B.C. flouting Canadian, international standards on protected areas, says report

Province flouting standards

The B.C. government claims it protects nearly 20 per cent of the province's land base as sanctuaries for biodiversity, but a new report says it has abused a key designation to “falsely inflate” its progress.

The report, which was jointly produced between the environmental law group Ecojustice and the B.C. chapter of the Canadian Parks and Wilderness Society, examined Old Growth Management Areas, Wildlife Habitat Areas, and Wildland Zones. Together, they account for nearly all of what the province claims as “other conserved” areas, a designation B.C. uses more than any other province in Canada.

That means that 20 per cent of all the land the B.C. government claims to protect is at risk from some combination of logging, oil and gas exploration or road building, says Tori Ball, acting terrestrial conservation manager with Canadian Parks and Wilderness Society BC.

“A protected area is meant to have an aspect of permanence to it,” Ball told Glacier Media. “The areas that B.C. has claimed under that don’t prohibit industrial activity.”

“We see old-growth areas that can easily have borders redrawn.”

In an email, a spokesperson for the Ministry of the Environment and Climate Change Strategy did not confirm or deny whether the report’s claims had merit.

“B.C. continues to lead the country with the highest percentage of protected and conserved areas of all provinces and territories, and continues to explore additional areas for conservation purposes,” wrote a spokesperson.


As a catch-all category to make protected areas more inclusive, “other conserved” areas (also known as 'other effective conservation measures' or OECMs) were first put forward as an alternative to traditional conserved areas, such as parks, at the United Nations Conference of the Parties in 2010.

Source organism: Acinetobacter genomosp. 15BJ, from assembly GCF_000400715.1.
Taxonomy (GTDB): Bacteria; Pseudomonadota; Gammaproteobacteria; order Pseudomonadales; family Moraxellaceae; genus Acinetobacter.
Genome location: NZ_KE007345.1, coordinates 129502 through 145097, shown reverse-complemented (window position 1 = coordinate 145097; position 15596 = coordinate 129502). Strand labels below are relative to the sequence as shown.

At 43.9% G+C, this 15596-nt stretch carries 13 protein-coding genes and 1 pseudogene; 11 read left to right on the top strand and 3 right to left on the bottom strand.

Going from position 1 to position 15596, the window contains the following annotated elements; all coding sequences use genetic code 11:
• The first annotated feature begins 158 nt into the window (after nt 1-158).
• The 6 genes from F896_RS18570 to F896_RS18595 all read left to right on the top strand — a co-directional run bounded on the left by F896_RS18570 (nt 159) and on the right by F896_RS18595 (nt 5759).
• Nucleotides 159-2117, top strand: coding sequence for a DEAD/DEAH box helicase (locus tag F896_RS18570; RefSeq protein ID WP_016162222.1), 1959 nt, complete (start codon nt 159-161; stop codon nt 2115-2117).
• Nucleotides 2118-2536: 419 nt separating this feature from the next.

By 2020, Canada’s federal government had used the designation to protect at least 17 per cent of inland waterways and 10 per cent of marine areas.

But Ottawa has ambitious conservation targets, which echo global calls to protect biodiversity before its trampled by a changing climate and direct human influence.

If the federal government wants to meet its goal of protecting 30 per cent of the country’s lands and waters by 2030, it will need support from all the provinces and territories, says the report.

By flouting the standards of the “other conserved” areas, the report says B.C. is lowering the baseline for other jurisdictions and tempting others to follow suit.

“The goal of the benchmarks is to conserve biodiversity. We aren’t going to be able to do that if we count differently,” Ball said.

Such “false accounting” also detracts from supporting Indigenous-led conservation, the primary route to achieve the federal conservation targets, says Ball.


Recent research out of the University of British Columbia has shown long pursued policies that assume protected areas help wildlife is working. Designating an area as “protected,” found scientists, is the best single thing you can do to safeguard mammal diversity.

“Climate change and biodiversity loss are interlinked crises,” said Ball. “Protected areas do act as carbon sinks, they provide a number of benefits to us from mental health and providing clean air and water to habitat for wildlife.”

“By going forward and protecting more land and achieving 25 per cent by 2025 and 30 per cent by 2030, we’ll be able to combat both at the same time.”

For Greg Utzig, an agrologist and conservation ecologist who helped build the first biogeoclimatic maps of the province, such targets are a long time coming. He spent much of the 1990s working to ramp up the proportion of protected areas in B.C.